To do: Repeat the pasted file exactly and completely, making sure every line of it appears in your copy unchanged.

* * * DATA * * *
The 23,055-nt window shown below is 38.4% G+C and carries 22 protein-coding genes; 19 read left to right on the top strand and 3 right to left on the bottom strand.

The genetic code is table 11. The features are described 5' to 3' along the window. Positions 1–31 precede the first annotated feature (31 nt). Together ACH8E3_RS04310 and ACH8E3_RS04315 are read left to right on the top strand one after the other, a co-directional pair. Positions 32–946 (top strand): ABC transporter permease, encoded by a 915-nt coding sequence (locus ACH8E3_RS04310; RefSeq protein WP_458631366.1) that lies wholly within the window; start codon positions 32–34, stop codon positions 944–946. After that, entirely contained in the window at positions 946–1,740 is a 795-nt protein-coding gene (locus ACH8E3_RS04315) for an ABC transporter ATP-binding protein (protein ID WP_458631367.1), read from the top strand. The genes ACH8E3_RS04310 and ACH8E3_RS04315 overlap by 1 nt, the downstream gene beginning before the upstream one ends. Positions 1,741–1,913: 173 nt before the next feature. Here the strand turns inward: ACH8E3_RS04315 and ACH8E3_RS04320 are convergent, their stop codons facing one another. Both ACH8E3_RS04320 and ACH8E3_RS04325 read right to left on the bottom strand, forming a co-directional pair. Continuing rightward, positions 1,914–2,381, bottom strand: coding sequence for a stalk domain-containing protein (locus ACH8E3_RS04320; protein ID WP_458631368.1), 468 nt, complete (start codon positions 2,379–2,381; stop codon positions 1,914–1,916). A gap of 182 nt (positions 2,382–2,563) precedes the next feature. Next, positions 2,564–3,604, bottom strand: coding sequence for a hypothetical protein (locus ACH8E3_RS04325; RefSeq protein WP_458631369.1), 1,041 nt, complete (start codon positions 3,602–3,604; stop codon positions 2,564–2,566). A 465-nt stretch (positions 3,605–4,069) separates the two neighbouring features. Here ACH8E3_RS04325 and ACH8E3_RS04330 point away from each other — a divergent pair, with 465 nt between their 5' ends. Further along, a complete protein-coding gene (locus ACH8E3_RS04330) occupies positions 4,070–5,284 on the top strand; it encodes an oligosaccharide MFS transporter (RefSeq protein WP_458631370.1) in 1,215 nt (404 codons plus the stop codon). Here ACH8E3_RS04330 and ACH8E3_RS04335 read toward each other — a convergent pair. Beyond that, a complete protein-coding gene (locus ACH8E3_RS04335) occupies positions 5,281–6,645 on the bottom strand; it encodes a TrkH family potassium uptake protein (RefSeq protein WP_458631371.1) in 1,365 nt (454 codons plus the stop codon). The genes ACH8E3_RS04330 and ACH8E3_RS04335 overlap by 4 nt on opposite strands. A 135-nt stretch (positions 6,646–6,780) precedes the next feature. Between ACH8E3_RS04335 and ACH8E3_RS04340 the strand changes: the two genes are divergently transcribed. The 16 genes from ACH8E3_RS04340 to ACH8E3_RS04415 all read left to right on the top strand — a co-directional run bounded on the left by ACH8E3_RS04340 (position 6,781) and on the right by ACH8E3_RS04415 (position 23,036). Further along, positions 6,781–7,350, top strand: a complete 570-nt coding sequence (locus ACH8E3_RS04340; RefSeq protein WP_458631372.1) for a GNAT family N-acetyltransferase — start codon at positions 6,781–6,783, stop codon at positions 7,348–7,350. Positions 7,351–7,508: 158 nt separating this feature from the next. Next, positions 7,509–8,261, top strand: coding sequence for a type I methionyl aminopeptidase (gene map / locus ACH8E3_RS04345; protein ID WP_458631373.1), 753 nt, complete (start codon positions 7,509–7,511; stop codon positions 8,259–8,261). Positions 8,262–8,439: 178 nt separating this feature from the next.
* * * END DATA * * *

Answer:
The 23,055-nt window shown below is 38.4% G+C and carries 22 protein-coding genes; 19 read left to right on the top strand and 3 right to left on the bottom strand.

The genetic code is table 11. The features are described 5' to 3' along the window. Positions 1–31 precede the first annotated feature (31 nt). Together ACH8E3_RS04310 and ACH8E3_RS04315 are read left to right on the top strand one after the other, a co-directional pair. Positions 32–946 (top strand): ABC transporter permease, encoded by a 915-nt coding sequence (locus ACH8E3_RS04310; RefSeq protein WP_458631366.1) that lies wholly within the window; start codon positions 32–34, stop codon positions 944–946. After that, entirely contained in the window at positions 946–1,740 is a 795-nt protein-coding gene (locus ACH8E3_RS04315) for an ABC transporter ATP-binding protein (protein ID WP_458631367.1), read from the top strand. The genes ACH8E3_RS04310 and ACH8E3_RS04315 overlap by 1 nt, the downstream gene beginning before the upstream one ends. Positions 1,741–1,913: 173 nt before the next feature. Here the strand turns inward: ACH8E3_RS04315 and ACH8E3_RS04320 are convergent, their stop codons facing one another. Both ACH8E3_RS04320 and ACH8E3_RS04325 read right to left on the bottom strand, forming a co-directional pair. Continuing rightward, positions 1,914–2,381, bottom strand: coding sequence for a stalk domain-containing protein (locus ACH8E3_RS04320; protein ID WP_458631368.1), 468 nt, complete (start codon positions 2,379–2,381; stop codon positions 1,914–1,916). A gap of 182 nt (positions 2,382–2,563) precedes the next feature. Next, positions 2,564–3,604, bottom strand: coding sequence for a hypothetical protein (locus ACH8E3_RS04325; RefSeq protein WP_458631369.1), 1,041 nt, complete (start codon positions 3,602–3,604; stop codon positions 2,564–2,566). A 465-nt stretch (positions 3,605–4,069) separates the two neighbouring features. Here ACH8E3_RS04325 and ACH8E3_RS04330 point away from each other — a divergent pair, with 465 nt between their 5' ends. Further along, a complete protein-coding gene (locus ACH8E3_RS04330) occupies positions 4,070–5,284 on the top strand; it encodes an oligosaccharide MFS transporter (RefSeq protein WP_458631370.1) in 1,215 nt (404 codons plus the stop codon). Here ACH8E3_RS04330 and ACH8E3_RS04335 read toward each other — a convergent pair. Beyond that, a complete protein-coding gene (locus ACH8E3_RS04335) occupies positions 5,281–6,645 on the bottom strand; it encodes a TrkH family potassium uptake protein (RefSeq protein WP_458631371.1) in 1,365 nt (454 codons plus the stop codon). The genes ACH8E3_RS04330 and ACH8E3_RS04335 overlap by 4 nt on opposite strands. A 135-nt stretch (positions 6,646–6,780) precedes the next feature. Between ACH8E3_RS04335 and ACH8E3_RS04340 the strand changes: the two genes are divergently transcribed. The 16 genes from ACH8E3_RS04340 to ACH8E3_RS04415 all read left to right on the top strand — a co-directional run bounded on the left by ACH8E3_RS04340 (position 6,781) and on the right by ACH8E3_RS04415 (position 23,036). Further along, positions 6,781–7,350, top strand: a complete 570-nt coding sequence (locus ACH8E3_RS04340; RefSeq protein WP_458631372.1) for a GNAT family N-acetyltransferase — start codon at positions 6,781–6,783, stop codon at positions 7,348–7,350. Positions 7,351–7,508: 158 nt separating this feature from the next. Next, positions 7,509–8,261, top strand: coding sequence for a type I methionyl aminopeptidase (gene map / locus ACH8E3_RS04345; protein ID WP_458631373.1), 753 nt, complete (start codon positions 7,509–7,511; stop codon positions 8,259–8,261). Positions 8,262–8,439: 178 nt separating this feature from the next.